It’s also helpful in sports like figure skating and gymnastics where athletes have traditionally peaked at a young age.

The Multi-sport Olympian

However, many Olympic athletes actually play multiple sports for quite a while.  According to a 2012 study by the US Olympic Committee, the majority of US Olympians played multiple sports into their teens. 

What it takes to be an Olympian; Team USA
The reality that Olympic athletes don’t all specialize early is a surprise to most people.

According to Vick, there’s a reason why a diverse early sports experience are part of what it takes to be an Olympic athlete. “There’s a major downside to specializing early.  It limits the overall athleticism of the athlete and puts repetitive mental and physical strain on an athlete early.”  This can lead to injury and burnout.

“One of the very reasons we’ve worked in some other countries is to solve this problem.  They have too many athletes achieving an elite level only to end up hurt and out of competition.  The wear and tear on them from early specialization has been obvious to our sports medicine staff and the lack of overall developed athletic skills is clear to our performance coaches.  They are clearly skilled in their sport, but they made too many with drawls and not enough deposits in their athleticism bank account, so to speak”

THE REALITY:  While starting in the final sport early is helpful, athletes benefit from diverse athletic experiences into their teen years.

Olympians Are Fearless

Imagine walking out into a crowded stadium with the pressure to perform to perfection in a physically demanding event. You represent your family, community, and the nation whose colors you wear.  All after a lifetime of training, sacrifice, and dreams.

For most mere mortals, this would overwhelm our ability to focus and cope.  The stress and anxiety levels would be off the charts.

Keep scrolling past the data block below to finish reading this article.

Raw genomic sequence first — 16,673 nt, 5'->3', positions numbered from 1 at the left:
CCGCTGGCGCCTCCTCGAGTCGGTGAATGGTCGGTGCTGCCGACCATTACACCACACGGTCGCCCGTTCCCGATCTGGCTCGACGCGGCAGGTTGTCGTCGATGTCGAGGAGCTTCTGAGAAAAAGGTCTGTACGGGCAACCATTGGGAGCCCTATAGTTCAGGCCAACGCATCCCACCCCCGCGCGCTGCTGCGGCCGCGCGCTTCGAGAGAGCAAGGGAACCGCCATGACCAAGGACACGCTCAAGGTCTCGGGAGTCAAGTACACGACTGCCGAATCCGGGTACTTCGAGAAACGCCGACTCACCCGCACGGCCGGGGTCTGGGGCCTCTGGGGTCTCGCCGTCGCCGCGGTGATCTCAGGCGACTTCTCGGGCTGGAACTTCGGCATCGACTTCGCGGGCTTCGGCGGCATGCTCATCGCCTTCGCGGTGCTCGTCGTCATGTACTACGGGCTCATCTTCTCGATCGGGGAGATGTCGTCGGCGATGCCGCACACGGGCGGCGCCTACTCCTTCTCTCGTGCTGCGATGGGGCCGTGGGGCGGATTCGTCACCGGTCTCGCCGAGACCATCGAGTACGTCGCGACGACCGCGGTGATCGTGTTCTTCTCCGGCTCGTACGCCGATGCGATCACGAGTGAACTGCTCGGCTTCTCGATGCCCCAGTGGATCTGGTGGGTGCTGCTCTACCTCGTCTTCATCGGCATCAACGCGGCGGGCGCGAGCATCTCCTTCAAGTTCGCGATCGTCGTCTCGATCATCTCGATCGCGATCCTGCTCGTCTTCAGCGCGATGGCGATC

So to be an Olympic athlete you must not feel this way, right?

Wrong

It’s not that Olympic athletes don’t have these feelings (and more), it is what they do with them.

Returning to sports after covid

Managing Fear and Anxiety

“Where ever I’ve been in the world, and in any sport, the top athletes learn how to manage these emotions.  They have developed a perspective that makes it bearable.  They embrace it as part of the process and maybe even something they can enjoy in some way.”

The training for many Olympic sports is a long grind.  They are physically demanding, have little financial or technical support, and they are seen until the Olympics rolls around every 4 years.

What keeps them going?  Optimism and enjoyment of the process.

“ I remember being in another country where the athletes were selected at a young age and moved away from home.  Sport for them was a job and had been for most of their life.  At the time the US women’s team was there training with them for a joint camp for two weeks. 

On a training day, I was observing our performance coach and physical therapist getting the team ready.  Most of the athletes in the training hall were sullen and lacked energy.  Then we heard some noise.  It slowly built from a low rumble into some music along with the sound of voices laughing and joking.  The energy was clearly high.  You could hear the positive vibes.